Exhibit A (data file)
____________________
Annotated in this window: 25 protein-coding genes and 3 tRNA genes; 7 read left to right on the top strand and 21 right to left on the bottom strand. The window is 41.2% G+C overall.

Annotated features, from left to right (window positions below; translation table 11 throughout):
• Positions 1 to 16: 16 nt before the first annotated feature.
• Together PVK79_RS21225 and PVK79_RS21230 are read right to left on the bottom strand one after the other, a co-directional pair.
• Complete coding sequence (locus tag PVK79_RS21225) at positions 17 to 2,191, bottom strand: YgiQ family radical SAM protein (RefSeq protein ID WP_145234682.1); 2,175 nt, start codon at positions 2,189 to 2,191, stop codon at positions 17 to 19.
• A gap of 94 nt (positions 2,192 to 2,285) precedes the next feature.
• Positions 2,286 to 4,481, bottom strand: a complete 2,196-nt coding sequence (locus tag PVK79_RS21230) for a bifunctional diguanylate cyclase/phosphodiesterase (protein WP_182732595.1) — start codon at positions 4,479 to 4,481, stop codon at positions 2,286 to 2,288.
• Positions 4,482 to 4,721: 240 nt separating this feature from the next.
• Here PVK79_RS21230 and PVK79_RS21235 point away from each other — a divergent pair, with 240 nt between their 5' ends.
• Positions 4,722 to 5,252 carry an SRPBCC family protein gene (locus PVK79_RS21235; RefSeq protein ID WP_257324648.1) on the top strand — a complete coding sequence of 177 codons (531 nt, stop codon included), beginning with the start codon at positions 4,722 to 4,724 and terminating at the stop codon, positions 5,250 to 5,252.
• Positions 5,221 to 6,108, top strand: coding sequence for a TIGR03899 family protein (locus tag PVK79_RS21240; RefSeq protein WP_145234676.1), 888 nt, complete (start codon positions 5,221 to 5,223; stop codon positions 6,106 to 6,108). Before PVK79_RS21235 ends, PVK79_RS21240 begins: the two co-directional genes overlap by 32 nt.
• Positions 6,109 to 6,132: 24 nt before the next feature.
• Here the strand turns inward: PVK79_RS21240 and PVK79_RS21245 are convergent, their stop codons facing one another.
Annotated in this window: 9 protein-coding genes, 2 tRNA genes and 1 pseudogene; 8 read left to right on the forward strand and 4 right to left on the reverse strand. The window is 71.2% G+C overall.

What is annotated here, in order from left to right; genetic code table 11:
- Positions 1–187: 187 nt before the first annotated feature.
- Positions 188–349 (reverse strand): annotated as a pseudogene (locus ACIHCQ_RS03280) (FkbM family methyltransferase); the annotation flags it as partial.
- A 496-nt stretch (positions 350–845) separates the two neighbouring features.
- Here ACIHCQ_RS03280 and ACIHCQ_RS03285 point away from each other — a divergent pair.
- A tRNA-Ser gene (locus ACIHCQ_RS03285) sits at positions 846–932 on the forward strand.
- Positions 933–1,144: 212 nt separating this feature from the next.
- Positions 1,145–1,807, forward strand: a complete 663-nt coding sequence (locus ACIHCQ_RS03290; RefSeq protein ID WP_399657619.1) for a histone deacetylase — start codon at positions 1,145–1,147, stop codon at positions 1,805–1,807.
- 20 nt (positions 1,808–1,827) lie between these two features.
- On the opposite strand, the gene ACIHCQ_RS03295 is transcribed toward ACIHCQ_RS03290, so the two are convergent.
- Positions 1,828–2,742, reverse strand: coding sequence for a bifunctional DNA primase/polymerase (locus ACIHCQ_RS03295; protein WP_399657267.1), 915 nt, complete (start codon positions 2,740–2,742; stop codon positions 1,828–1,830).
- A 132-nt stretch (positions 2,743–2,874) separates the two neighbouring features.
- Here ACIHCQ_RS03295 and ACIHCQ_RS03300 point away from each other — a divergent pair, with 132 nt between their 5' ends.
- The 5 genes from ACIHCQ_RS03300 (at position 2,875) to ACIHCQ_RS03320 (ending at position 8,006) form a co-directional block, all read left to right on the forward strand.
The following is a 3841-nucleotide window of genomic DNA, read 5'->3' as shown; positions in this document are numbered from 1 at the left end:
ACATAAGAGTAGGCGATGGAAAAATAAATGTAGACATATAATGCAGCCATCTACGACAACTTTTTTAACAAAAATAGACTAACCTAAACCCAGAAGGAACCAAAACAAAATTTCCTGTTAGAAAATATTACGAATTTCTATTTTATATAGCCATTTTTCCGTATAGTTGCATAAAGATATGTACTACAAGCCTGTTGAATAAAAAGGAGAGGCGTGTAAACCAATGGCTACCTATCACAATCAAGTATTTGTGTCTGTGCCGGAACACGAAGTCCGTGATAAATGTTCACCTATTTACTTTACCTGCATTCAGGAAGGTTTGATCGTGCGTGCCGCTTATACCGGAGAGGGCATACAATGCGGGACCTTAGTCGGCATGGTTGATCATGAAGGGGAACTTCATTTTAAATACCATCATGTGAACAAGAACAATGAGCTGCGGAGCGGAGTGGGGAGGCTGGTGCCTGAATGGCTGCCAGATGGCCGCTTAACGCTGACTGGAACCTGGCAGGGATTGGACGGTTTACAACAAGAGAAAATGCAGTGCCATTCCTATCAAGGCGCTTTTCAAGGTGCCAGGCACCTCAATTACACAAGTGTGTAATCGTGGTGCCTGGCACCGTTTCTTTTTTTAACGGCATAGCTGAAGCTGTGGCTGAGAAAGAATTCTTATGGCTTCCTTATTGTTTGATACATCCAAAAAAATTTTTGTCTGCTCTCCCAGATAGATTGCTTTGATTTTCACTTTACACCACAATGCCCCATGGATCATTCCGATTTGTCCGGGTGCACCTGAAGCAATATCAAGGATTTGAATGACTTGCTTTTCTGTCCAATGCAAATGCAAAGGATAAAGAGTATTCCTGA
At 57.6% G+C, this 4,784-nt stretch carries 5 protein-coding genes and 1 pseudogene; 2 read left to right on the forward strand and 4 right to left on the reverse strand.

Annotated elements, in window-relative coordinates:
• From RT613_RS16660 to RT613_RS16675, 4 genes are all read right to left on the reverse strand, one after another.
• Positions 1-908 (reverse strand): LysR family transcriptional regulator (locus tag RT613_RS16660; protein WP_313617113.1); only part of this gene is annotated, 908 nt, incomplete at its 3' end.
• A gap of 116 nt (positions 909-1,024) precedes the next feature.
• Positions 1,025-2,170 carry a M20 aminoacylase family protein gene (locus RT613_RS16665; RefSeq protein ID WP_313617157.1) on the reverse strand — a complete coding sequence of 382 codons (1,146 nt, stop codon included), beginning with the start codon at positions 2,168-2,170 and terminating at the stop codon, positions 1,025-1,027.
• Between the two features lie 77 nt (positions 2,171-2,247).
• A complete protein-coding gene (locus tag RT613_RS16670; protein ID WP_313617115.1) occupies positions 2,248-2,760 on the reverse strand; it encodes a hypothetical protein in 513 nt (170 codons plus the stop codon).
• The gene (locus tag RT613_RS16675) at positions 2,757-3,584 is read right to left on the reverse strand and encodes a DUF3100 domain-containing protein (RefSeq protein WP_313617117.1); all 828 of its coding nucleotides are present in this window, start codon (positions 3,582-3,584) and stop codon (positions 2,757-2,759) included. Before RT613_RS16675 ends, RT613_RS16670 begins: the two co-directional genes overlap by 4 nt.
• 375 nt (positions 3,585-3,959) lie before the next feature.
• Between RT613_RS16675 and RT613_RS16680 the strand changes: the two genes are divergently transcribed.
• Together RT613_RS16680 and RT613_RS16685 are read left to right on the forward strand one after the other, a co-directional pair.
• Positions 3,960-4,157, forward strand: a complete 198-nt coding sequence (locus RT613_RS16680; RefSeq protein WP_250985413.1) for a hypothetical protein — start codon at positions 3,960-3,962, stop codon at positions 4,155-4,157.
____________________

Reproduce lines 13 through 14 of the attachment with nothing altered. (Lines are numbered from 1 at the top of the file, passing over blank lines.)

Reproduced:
• Here the strand turns inward: PVK79_RS21240 and PVK79_RS21245 are convergent, their stop codons facing one another.
Annotated in this window: 9 protein-coding genes, 2 tRNA genes and 1 pseudogene; 8 read left to right on the forward strand and 4 right to left on the reverse strand. The window is 71.2% G+C overall.